document for BK users. Very relevant to kernel devel. This relevance
was proved by its origin -- emails bouncing back and forth, generally
originating by Linus, CC'ing me, asking me for the emails I had
already sent to other hackers, describing kernel development under BK.

After the info had been separately requested multiple times, it
got turned into a document -- the BK version of SubmittingPatches.
After that doc was requested multiple times, it went to the same
place where SubmittingPatches is stored.

Jeff

Jeff Garzik

unread,
Apr 20, 2002, 5:08:33 PM4/20/02
to Daniel Phillips, Linus Torvalds, Anton Altaparmakov, linux-...@vger.kernel.org
On Fri, Apr 19, 2002 at 11:02:04PM +0200, Daniel Phillips wrote:
> Martin Dalecki's IDE patch, gosh, look at all the fun. It's a non-BK
> patch, let's see if there's a pattern. Hmm, the next bushy one is "[PATCH]
> zerocopy NFS updated", descending from a traditional patch set. The next
> one, "[PATCH] IDE TCQ #4" is also a traditional patch. Hmm, no bitkeeper
> patches showing up yet, I don't think I need to go on.
>
> There is a clear inverse relationship between the bk-ness of a patch and
> the extent to which it's discussed on lkml. I don't know what to read into
> that, but it does seem to lend credence to the idea that the bitkeeper
> style of working is not compatible with the idea of community discussion.

Concrete examples, please?

Which patches are the stealth patches?

Skip Ford

unread,
Apr 20, 2002, 5:35:35 PM4/20/02
to Jeff Garzik, linux-...@vger.kernel.org
Jeff Garzik wrote:
>
> And the answer is, it is BK documentation written for kernel developers
> by kernel developers, with the intention of being a SubmittingPatches
> document for BK users. Very relevant to kernel devel. This relevance
> was proved by its origin -- emails bouncing back and forth, generally
> originating by Linus, CC'ing me, asking me for the emails I had
> already sent to other hackers, describing kernel development under BK.

That's not true. Section 1 of 'SubmittingPatches' is entitled
"Creating and Sending Your Change" while section 1 of your
bk bullshit is called "Bitkeeper Concepts."

All of section 1 is an advertisement for using bk...including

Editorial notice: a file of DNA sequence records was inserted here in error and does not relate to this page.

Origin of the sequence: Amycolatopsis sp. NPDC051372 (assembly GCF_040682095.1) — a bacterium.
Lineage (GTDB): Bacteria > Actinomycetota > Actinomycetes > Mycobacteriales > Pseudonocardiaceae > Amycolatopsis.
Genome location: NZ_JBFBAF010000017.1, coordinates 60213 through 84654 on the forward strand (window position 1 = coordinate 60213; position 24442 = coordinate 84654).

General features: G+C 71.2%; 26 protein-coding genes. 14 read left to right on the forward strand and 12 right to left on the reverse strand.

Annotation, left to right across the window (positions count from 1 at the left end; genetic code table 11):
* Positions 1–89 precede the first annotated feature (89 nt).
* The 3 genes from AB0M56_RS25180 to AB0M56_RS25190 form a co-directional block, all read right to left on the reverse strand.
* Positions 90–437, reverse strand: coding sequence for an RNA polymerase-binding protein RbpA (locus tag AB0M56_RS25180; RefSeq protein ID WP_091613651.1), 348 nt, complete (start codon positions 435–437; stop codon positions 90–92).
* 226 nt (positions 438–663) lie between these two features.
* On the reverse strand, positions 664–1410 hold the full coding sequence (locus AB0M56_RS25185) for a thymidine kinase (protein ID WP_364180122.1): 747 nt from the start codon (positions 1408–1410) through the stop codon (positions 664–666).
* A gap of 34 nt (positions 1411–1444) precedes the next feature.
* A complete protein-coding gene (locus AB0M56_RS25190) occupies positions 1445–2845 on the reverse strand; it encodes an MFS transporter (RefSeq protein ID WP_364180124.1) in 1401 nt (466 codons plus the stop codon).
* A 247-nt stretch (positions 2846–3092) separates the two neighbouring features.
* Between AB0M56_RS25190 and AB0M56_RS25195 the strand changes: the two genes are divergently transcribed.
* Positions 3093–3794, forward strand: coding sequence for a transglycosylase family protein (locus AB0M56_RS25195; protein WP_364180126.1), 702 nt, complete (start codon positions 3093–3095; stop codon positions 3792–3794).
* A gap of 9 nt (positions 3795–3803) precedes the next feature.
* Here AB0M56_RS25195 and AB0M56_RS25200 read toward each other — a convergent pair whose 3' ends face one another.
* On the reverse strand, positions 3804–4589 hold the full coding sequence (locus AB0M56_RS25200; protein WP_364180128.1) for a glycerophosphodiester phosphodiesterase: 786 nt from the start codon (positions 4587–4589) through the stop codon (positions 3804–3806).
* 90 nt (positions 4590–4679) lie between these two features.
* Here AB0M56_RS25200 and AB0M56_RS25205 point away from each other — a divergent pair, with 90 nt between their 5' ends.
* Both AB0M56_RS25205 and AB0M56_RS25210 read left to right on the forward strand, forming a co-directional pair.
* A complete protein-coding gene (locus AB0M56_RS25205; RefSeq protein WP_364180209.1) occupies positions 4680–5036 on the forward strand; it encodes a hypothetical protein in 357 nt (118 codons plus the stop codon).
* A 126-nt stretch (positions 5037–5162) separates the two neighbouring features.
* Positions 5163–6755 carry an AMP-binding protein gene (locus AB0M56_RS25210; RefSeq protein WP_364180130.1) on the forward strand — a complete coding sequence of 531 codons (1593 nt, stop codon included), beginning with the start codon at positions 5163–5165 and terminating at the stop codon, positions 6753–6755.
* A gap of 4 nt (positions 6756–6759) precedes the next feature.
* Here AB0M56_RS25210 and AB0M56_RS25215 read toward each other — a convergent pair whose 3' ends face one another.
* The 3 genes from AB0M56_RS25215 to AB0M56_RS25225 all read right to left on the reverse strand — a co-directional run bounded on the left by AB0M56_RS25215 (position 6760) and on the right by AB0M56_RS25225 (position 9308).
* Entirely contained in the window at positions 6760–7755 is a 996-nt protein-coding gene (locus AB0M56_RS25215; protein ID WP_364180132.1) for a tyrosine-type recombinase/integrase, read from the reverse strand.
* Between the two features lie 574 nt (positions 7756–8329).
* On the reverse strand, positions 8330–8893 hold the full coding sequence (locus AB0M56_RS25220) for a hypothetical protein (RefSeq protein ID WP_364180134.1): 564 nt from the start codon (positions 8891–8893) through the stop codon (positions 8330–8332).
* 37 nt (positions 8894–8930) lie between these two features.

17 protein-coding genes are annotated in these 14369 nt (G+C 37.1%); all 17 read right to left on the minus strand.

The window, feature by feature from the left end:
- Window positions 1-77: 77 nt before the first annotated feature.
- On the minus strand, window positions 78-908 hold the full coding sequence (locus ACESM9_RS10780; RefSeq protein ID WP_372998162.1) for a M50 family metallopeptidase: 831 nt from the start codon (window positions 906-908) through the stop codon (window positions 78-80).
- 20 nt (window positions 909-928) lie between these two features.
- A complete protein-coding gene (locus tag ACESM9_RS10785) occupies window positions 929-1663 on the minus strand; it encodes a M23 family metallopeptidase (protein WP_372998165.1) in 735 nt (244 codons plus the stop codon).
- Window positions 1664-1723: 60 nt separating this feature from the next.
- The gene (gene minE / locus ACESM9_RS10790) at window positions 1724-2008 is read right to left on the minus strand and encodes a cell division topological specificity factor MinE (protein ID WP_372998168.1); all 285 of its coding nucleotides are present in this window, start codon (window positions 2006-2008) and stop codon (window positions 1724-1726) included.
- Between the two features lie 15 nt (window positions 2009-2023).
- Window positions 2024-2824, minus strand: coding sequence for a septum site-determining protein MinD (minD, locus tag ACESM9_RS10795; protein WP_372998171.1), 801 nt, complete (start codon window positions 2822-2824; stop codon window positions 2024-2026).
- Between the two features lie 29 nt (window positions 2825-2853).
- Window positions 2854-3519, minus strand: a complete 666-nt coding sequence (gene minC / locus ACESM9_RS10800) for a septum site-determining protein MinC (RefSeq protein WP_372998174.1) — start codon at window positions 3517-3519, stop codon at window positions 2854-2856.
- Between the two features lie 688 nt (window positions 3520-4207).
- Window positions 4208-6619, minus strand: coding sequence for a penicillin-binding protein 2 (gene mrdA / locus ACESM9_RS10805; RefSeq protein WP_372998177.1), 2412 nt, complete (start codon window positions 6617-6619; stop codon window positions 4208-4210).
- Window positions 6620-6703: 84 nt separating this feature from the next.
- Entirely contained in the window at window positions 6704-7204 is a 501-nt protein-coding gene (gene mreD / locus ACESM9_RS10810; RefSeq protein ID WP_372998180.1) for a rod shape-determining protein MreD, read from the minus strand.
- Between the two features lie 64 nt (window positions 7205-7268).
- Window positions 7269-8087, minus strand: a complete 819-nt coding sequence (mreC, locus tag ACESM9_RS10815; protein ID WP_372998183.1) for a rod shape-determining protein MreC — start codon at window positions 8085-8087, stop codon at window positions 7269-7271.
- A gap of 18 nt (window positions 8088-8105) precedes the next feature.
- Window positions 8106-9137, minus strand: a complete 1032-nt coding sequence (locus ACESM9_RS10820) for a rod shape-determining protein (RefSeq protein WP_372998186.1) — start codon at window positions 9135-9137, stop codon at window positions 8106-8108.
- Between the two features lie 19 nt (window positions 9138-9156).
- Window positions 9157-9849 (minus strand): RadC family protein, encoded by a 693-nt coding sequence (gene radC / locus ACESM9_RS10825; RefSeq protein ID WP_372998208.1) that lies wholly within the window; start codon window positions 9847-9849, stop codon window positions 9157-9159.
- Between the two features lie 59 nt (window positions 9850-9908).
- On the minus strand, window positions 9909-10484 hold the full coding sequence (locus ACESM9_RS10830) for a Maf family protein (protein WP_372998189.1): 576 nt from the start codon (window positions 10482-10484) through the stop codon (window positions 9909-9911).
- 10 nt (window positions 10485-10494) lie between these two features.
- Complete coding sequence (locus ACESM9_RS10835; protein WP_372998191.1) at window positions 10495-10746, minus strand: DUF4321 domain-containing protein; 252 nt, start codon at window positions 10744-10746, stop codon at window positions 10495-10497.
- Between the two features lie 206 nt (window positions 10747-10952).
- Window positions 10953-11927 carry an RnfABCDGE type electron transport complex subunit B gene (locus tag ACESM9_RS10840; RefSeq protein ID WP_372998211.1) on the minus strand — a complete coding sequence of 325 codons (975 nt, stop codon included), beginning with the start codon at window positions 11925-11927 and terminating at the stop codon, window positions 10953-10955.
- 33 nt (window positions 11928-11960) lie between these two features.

directions on how to setup your own clone. Those are _clearly_
bitkeeper directions and have nothing to do with how to submit
patches.

Delete sections 1 & 2 and make section 3 the gist of the document
and _then_ you'll have the bk equivalent of 'SubmittingPatches.'

--
Skip

Rik van Riel

unread,
Apr 20, 2002, 5:42:11 PM4/20/02
to Skip Ford, Jeff Garzik, linux-...@vger.kernel.org
On Sat, 20 Apr 2002, Skip Ford wrote:

> All of section 1 is an advertisement for using bk...including
> directions on how to setup your own clone. Those are _clearly_
> bitkeeper directions and have nothing to do with how to submit
> patches.

I'm sure Jeff would be more than happy to include an
advertisement for a free bitkeeper alternative, once
one exists. ;)

regards,

Rik
--
Bravely reimplemented by the knights who say "NIH".

http://www.surriel.com/ http://distro.conectiva.com/

-

Jeff Garzik

unread,
Apr 20, 2002, 5:55:47 PM4/20/02
to linux-...@vger.kernel.org
On Sat, Apr 20, 2002 at 05:36:45PM -0400, Skip Ford wrote:
> Jeff Garzik wrote:
> >
> > And the answer is, it is BK documentation written for kernel developers
> > by kernel developers, with the intention of being a SubmittingPatches
> > document for BK users. Very relevant to kernel devel. This relevance
> > was proved by its origin -- emails bouncing back and forth, generally
> > originating by Linus, CC'ing me, asking me for the emails I had
> > already sent to other hackers, describing kernel development under BK.
>
> That's not true. Section 1 of 'SubmittingPatches' is entitled
> "Creating and Sending Your Change" while section 1 of your
> bk bullshit is called "Bitkeeper Concepts."
>
> All of section 1 is an advertisement for using bk...including
> directions on how to setup your own clone. Those are _clearly_
> bitkeeper directions and have nothing to do with how to submit
> patches.

What you call an ad is the result of evolution of several resendings
of similar emails, and answering FAQs. This is the stuff that has
proven useful over time.

To call that an advertisement is to insult the kernel developers
that asked these questions, which are answered in the doc. They were
not requesting endorsements, they were asking honest questions about
ways to optimize their kernel development, and merging with Linus.
Responding with an intro on how BK clones work has proven to be a
good first step to that.

Jeff

Stevie O

unread,
Apr 20, 2002, 6:07:06 PM4/20/02
to linux-...@vger.kernel.org
From what I can see, this is the situation:

Daniel is now bothered by the presence of BK documentation in the Linux kernel tree. Therefore, he submitted a patch to remove this documentation.

Just about everybody else involved in this thread accuses him of censorship, for attempting to restrict the dissemination of ideas. I do not know whether all of these people use BK; all I know is the "censorship" claim, on the basis that he is restricting the dissemination of information.

I ask this: What if, instead of Daniel removing this documentation change, Linus himself did the patch?